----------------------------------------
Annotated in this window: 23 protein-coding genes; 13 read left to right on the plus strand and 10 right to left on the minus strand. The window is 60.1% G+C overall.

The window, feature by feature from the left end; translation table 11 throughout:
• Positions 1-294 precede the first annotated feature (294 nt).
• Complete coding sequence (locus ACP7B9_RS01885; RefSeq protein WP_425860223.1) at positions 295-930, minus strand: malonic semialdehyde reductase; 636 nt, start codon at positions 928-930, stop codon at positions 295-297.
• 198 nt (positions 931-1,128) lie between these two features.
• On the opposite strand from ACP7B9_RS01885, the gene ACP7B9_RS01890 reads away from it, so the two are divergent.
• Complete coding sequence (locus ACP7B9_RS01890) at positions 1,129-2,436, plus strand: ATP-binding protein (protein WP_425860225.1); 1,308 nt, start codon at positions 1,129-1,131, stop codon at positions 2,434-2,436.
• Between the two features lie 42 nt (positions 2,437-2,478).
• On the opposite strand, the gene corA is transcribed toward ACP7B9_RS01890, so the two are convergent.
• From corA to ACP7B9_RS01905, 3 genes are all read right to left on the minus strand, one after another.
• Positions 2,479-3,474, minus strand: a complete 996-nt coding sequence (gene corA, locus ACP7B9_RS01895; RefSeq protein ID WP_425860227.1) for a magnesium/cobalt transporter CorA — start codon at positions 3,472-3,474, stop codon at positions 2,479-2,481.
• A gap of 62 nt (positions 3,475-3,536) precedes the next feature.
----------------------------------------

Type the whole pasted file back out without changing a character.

Annotated in this window: 23 protein-coding genes; 13 read left to right on the plus strand and 10 right to left on the minus strand. The window is 60.1% G+C overall.

The window, feature by feature from the left end; translation table 11 throughout:
• Positions 1-294 precede the first annotated feature (294 nt).
• Complete coding sequence (locus ACP7B9_RS01885; RefSeq protein WP_425860223.1) at positions 295-930, minus strand: malonic semialdehyde reductase; 636 nt, start codon at positions 928-930, stop codon at positions 295-297.
• 198 nt (positions 931-1,128) lie between these two features.
• On the opposite strand from ACP7B9_RS01885, the gene ACP7B9_RS01890 reads away from it, so the two are divergent.
• Complete coding sequence (locus ACP7B9_RS01890) at positions 1,129-2,436, plus strand: ATP-binding protein (protein WP_425860225.1); 1,308 nt, start codon at positions 1,129-1,131, stop codon at positions 2,434-2,436.
• Between the two features lie 42 nt (positions 2,437-2,478).
• On the opposite strand, the gene corA is transcribed toward ACP7B9_RS01890, so the two are convergent.
• From corA to ACP7B9_RS01905, 3 genes are all read right to left on the minus strand, one after another.
• Positions 2,479-3,474, minus strand: a complete 996-nt coding sequence (gene corA, locus ACP7B9_RS01895; RefSeq protein ID WP_425860227.1) for a magnesium/cobalt transporter CorA — start codon at positions 3,472-3,474, stop codon at positions 2,479-2,481.
• A gap of 62 nt (positions 3,475-3,536) precedes the next feature.